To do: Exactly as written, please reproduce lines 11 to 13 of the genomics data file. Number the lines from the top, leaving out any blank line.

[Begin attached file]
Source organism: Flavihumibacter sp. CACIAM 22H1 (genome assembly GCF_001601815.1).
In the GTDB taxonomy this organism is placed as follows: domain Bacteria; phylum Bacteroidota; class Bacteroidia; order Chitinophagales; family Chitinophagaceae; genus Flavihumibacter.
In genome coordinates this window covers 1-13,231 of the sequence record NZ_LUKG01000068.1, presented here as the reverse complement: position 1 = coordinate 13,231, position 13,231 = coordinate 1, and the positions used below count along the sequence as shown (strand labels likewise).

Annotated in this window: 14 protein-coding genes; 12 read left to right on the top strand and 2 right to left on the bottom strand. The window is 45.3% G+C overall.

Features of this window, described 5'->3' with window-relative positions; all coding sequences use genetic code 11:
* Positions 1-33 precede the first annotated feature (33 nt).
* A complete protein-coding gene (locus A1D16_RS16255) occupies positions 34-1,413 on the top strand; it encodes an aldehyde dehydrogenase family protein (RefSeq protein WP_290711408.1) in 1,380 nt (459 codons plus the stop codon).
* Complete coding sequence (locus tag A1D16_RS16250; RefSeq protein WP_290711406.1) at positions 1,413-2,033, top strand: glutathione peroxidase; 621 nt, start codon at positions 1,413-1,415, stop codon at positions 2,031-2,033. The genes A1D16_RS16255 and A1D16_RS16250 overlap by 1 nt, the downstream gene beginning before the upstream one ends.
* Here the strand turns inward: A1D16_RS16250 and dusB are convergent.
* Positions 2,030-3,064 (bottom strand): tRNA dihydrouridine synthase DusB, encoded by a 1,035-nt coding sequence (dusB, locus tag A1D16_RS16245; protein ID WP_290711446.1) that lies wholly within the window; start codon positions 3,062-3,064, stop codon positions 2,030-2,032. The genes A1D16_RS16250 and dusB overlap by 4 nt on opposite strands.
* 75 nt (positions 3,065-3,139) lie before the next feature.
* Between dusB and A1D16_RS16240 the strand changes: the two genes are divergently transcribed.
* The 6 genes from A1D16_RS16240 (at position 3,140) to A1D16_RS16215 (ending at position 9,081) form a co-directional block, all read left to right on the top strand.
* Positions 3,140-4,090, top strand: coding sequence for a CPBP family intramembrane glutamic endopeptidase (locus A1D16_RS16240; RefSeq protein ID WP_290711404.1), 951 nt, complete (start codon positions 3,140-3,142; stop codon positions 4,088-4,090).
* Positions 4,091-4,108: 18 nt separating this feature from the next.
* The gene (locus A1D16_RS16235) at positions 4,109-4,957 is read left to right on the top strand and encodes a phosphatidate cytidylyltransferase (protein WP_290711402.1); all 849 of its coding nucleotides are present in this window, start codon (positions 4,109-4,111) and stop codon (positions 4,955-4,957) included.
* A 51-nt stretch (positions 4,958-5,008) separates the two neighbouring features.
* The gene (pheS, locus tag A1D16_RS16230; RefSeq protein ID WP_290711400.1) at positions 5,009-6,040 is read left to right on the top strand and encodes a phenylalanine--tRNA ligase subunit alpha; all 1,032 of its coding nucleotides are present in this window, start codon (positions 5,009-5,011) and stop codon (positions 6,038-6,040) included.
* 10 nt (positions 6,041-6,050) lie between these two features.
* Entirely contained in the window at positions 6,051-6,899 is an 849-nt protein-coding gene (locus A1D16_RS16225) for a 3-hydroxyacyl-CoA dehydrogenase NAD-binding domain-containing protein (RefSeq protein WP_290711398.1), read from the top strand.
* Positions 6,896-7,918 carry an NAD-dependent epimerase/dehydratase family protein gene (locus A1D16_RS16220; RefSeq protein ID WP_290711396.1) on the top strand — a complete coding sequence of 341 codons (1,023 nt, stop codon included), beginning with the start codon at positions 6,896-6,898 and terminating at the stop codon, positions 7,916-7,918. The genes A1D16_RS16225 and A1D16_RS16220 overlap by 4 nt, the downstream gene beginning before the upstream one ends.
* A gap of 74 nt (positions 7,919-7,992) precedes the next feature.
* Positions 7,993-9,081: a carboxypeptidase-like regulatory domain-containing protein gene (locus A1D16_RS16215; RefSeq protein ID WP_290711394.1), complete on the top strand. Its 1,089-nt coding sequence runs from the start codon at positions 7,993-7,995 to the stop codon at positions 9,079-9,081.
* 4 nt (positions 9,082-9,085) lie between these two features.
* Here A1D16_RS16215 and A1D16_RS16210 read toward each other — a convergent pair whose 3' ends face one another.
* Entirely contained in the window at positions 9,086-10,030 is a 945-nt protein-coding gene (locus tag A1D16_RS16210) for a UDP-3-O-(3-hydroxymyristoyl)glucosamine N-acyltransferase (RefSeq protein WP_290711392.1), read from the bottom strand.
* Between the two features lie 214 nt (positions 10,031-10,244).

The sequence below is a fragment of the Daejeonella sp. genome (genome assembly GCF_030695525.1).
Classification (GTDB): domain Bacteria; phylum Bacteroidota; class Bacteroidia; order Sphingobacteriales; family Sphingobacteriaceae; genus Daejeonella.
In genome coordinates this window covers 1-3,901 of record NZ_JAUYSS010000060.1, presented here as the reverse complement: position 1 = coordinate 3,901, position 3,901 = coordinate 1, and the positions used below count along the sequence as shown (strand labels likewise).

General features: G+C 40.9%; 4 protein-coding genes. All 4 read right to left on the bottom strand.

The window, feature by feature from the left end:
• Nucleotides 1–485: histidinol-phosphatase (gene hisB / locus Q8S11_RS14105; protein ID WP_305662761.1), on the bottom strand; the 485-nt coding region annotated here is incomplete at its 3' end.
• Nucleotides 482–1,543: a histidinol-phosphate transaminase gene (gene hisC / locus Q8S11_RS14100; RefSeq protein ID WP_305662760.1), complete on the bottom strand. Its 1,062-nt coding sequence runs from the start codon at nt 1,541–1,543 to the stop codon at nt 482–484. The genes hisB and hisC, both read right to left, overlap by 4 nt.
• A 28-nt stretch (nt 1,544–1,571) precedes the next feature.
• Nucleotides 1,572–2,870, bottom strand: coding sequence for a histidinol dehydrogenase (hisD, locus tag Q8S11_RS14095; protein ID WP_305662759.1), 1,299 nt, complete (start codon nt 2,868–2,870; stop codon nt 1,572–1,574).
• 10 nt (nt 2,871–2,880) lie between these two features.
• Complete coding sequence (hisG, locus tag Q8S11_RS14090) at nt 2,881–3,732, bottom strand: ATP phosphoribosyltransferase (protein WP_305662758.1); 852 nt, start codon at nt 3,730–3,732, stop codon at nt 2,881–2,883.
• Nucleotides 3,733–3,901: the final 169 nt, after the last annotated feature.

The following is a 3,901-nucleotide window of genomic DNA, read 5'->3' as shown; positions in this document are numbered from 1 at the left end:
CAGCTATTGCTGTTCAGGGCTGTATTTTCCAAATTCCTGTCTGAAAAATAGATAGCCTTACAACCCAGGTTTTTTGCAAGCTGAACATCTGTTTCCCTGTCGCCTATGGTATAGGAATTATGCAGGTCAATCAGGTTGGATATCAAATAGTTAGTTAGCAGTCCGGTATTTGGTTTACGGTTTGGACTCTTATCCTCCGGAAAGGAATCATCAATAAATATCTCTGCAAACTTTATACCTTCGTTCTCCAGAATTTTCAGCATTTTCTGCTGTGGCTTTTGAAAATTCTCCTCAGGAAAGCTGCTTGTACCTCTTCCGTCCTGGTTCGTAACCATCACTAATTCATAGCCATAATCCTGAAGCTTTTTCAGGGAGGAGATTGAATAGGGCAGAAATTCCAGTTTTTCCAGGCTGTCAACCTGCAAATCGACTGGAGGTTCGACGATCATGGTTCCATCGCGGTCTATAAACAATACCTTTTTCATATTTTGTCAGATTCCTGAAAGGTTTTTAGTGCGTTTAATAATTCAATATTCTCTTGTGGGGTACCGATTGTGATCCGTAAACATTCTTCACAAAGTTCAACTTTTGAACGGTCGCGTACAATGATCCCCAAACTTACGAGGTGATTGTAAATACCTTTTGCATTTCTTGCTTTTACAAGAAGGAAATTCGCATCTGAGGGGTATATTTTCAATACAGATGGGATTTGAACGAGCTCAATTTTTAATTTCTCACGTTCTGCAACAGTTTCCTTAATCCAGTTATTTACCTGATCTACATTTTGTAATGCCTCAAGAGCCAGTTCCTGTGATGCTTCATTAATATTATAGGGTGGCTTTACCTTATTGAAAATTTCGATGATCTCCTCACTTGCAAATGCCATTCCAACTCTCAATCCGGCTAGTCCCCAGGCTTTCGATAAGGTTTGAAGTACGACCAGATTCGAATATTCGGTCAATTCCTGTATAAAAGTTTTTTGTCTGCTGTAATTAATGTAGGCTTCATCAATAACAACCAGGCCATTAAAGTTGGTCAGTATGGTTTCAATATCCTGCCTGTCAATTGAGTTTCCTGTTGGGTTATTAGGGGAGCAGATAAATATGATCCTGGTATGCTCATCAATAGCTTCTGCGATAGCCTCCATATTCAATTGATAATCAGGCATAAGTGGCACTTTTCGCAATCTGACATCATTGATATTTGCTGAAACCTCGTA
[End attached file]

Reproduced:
* 75 nt (positions 3,065-3,139) lie before the next feature.
* Between dusB and A1D16_RS16240 the strand changes: the two genes are divergently transcribed.
* The 6 genes from A1D16_RS16240 (at position 3,140) to A1D16_RS16215 (ending at position 9,081) form a co-directional block, all read left to right on the top strand.